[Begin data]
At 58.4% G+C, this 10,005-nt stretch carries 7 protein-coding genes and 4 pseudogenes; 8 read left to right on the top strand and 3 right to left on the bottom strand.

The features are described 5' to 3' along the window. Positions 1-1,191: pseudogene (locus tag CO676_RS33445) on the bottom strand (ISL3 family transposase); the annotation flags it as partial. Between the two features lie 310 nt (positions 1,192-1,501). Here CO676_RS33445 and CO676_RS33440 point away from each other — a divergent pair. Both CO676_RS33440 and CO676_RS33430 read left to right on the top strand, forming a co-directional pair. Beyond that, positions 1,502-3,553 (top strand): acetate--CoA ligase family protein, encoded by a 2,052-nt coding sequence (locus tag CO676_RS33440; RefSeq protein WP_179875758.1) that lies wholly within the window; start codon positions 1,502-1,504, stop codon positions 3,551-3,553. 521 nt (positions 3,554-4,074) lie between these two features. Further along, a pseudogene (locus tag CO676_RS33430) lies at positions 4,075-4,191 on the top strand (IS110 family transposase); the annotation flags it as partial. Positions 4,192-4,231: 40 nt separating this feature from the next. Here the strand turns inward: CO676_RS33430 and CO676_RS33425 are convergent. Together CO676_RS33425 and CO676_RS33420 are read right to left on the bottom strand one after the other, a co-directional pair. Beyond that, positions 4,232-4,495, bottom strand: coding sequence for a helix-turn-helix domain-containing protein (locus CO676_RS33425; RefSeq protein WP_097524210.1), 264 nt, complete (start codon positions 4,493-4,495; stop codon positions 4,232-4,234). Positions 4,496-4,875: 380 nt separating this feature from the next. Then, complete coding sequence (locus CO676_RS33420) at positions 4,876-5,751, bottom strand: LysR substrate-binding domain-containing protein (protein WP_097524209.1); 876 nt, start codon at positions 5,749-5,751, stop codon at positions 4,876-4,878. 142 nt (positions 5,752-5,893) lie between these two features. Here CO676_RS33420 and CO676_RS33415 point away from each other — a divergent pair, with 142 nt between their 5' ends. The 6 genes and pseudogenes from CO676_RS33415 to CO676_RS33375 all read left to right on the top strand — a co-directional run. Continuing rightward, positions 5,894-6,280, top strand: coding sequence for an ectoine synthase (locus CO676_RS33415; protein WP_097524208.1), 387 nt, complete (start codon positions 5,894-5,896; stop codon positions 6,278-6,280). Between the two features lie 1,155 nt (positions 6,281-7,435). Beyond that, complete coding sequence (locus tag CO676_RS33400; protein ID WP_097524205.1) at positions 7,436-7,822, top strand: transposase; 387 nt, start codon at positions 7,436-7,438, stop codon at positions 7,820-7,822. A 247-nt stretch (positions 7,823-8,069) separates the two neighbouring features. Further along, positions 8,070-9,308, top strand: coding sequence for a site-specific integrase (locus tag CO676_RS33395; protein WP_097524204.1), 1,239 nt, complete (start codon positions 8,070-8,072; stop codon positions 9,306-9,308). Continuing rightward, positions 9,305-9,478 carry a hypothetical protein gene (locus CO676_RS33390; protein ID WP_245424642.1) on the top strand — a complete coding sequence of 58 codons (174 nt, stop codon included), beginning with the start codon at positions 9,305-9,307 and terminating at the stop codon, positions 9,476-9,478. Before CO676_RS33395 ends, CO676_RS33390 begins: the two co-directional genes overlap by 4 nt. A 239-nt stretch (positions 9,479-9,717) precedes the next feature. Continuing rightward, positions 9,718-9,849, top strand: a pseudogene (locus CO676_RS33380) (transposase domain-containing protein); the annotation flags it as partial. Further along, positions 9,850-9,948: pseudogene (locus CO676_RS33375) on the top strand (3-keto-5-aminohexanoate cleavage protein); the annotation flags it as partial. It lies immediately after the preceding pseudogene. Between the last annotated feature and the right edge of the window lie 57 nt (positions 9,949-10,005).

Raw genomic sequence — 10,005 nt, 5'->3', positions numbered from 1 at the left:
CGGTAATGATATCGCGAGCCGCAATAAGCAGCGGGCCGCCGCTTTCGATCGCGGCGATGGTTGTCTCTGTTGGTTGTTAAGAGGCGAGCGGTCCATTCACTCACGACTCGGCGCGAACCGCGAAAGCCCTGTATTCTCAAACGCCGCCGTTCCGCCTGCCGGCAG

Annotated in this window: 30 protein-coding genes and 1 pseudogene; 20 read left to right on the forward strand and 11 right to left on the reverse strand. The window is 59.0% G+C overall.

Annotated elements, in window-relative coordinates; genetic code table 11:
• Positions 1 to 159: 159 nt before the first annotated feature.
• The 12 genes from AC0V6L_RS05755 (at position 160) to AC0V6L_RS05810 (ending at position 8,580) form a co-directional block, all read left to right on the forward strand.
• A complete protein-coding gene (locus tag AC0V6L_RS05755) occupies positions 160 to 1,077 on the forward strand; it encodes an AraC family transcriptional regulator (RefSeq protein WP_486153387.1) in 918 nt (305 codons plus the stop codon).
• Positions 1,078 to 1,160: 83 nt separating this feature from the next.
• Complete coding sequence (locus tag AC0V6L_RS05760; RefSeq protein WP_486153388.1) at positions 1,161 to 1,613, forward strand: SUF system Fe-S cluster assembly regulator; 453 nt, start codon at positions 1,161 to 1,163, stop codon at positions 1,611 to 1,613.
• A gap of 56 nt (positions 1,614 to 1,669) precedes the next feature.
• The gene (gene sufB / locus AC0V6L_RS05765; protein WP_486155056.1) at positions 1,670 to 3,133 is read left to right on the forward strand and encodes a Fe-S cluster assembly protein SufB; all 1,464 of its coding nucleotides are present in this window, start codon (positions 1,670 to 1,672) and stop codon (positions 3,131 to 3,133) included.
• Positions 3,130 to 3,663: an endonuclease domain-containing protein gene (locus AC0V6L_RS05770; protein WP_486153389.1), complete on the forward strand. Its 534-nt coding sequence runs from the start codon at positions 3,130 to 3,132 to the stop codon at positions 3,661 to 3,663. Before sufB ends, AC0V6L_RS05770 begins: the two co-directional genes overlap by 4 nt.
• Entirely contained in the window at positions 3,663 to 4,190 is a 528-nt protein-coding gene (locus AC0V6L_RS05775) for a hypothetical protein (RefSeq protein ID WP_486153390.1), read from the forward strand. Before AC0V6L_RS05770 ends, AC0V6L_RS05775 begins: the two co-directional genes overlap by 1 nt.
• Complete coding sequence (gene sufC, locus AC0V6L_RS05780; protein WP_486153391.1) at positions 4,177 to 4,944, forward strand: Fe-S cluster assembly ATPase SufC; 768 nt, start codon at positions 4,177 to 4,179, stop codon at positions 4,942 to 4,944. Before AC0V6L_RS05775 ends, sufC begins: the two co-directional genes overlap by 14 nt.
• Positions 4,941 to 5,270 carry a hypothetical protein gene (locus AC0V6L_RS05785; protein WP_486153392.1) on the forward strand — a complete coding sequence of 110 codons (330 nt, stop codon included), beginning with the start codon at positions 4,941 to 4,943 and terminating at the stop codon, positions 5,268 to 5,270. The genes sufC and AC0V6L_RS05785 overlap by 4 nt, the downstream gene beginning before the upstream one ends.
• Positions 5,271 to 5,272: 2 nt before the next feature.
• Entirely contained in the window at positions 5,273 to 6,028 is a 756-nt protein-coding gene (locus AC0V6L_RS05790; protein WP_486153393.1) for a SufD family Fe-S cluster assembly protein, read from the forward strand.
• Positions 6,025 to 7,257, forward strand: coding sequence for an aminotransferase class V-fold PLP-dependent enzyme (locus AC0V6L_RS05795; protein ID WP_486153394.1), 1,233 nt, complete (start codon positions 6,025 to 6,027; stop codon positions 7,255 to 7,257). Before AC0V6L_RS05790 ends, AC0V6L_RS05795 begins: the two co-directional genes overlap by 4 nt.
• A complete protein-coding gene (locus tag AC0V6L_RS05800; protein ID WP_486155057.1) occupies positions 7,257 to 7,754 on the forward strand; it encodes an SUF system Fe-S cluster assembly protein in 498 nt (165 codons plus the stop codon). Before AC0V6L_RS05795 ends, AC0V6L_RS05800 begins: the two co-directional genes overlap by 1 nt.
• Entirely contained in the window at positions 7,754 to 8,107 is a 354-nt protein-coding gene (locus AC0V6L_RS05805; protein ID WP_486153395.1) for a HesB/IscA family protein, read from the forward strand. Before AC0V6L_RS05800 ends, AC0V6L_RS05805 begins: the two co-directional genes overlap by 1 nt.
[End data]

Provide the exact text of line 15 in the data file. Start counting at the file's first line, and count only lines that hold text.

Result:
• Entirely contained in the window at positions 3,663 to 4,190 is a 528-nt protein-coding gene (locus AC0V6L_RS05775) for a hypothetical protein (RefSeq protein ID WP_486153390.1), read from the forward strand. Before AC0V6L_RS05770 ends, AC0V6L_RS05775 begins: the two co-directional genes overlap by 1 nt.